DRONEBIRD and Crisis Mappers Japan work closely with local governments and air traffic controllers, and 28 local governments that have signed disaster prevention agreements. The teams operate within Article 132 of Japanese Aviation Law, which usually prohibits flying drones over residential areas. But DRONEBIRD has agreements with many local governments, with exceptions in place for exceptional circumstances. “With these plans in place, we can capture images relatively smoothly in the midst of chaos,” says Professor Furuhashi.
Each DRONEBIRD team reached the affected area within 48 hours of the typhoon making landfall.
The first step was finding the best place for take off and landing. The DRONEBIRD team has a variety of drones in their fleet, including the fixed wing eBee X and the popular rotary drone, the DJI Phantom 4 Pro. The smaller rotary drone needs less room to launch, but the team found the senseFly eBee X valuable for large area mapping. Of the approximately 50 km² mapped, more than half of it was captured by the eBee X.
The team did not place ground control points, as the rapidly changing situation made them difficult to handle. However, the eBee X is equipped with RTK technology, and the drone pilots captured 70% overlap, so creating accurate maps in Pix4Dcloud was easy.
Results within 48 hours
Thanks to excellent planning, the right tech and the right team, DRONEBIRD took just 48 hours to capture images, create orthomosaics and release the data.
Because the images were processed on Pix4Dcloud, they were available to be viewed immediately by municipal officials. Thanks to the cloud-based system, some analysis could be completed by office-based teams, while the field teams moving from site to site.
Professor Taichi Furuhashi, director of the non-profit corporation Crisis Mappers Japan, who led this crisis mapping, said, "We used other software together, but as a result we were able to process large volumes of data efficiently. Pix4Dcloud was effective for DRONEBIRD's activities."
Within ten days of the typhoon making landfall, the information was available to the general public. Aligning with DRONEBIRD’s citizen-first open-access policy, orthomosaics were released on OpenAerialMap, and original images and XYZ tile image data are available on Github as downloadable data under a Creative Commons license. DRONEBIRD's workflow is to update OpenStreetMap based on the information released on OpenAerialMap.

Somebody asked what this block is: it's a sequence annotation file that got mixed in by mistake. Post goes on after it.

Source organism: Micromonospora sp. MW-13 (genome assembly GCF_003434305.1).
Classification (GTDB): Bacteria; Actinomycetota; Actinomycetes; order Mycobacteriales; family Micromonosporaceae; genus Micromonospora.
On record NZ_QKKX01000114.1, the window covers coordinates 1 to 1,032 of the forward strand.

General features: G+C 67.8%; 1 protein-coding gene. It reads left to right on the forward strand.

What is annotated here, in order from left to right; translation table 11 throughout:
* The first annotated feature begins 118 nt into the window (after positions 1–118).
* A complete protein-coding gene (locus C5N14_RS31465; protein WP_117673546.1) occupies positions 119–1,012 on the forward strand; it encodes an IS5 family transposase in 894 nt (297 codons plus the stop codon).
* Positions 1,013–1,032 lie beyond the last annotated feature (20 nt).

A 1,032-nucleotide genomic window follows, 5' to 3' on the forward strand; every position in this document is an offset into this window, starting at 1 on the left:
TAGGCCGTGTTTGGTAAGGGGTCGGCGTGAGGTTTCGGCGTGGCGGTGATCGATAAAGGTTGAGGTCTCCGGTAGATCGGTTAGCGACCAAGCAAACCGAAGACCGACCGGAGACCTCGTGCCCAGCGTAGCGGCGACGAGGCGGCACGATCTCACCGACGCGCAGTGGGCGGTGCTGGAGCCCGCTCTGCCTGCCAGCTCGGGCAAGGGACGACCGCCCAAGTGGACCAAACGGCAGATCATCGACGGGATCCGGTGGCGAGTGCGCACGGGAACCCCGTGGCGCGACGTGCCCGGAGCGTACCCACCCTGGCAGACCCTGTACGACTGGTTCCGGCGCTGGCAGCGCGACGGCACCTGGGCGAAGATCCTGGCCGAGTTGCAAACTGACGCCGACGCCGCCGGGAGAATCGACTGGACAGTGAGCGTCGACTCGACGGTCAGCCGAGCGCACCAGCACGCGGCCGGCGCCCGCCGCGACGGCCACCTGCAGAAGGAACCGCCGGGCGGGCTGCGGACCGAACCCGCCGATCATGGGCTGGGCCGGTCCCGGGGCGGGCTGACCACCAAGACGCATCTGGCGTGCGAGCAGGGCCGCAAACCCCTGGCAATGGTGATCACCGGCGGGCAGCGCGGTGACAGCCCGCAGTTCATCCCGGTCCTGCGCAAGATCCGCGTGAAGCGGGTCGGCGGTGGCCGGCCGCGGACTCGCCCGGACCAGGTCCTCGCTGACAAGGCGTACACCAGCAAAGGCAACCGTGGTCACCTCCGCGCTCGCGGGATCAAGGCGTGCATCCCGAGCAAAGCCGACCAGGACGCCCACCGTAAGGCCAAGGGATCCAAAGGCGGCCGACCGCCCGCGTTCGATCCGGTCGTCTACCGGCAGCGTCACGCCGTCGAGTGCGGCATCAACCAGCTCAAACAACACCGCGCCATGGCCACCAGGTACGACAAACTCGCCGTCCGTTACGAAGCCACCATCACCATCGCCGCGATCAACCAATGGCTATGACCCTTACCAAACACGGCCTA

The information was used by local governments to plan the cleanup.
Professor Furuhashi explains: "Since this aerial photography support (by DRONEBIRD) was the first case for the local governments involved, I feel that it is still a trial and error process for using the outputs - the orthomosaic maps. Kimitsu City used the maps as auxiliary data for issuing affliction certificate, and Sagamihara City's chief used the maps as basic data for explanation of the damage situation, so different cities used the maps on their own ways. The captured data and the processed maps can be browsed at any time, so I think there will be more usage of these sets of data as training data, to prepare for the next disaster."
Planning for the next disaster and testing Pix4Dreact
Pix4Dreact was released after super-typhoon Hagibis, but the DRONEBIRD team has been actively working to test the software before the next disaster. Pix4Dreact is 2D fast-mapping software designed for public safety and emergency response.
Unlike Pix4Dcloud, which processes projects online, Pix4Dreact works entirely offline, and can be run on a basic laptop.
Professor Furuhashi comments: “A notebook PC is powerful enough to process a dataset of a hundred photos in Pix4Dreact. It is useful for working in an offline environment."
In a “disaster powerhouse”, preparedness is key. In quieter moments, DRONEBIRDs hone their skills, train more drone pilots, and scale up their operation by gaining experience with different types of drones. The team knows there will be many situations where drone mapping will be used to understand disaster damage. When disaster strikes, the DRONEBIRDs will be ready.
|We would like to thank Professor Taichi Furuhashi, the DRONEBIRD team and everyone involved in preparing this article.|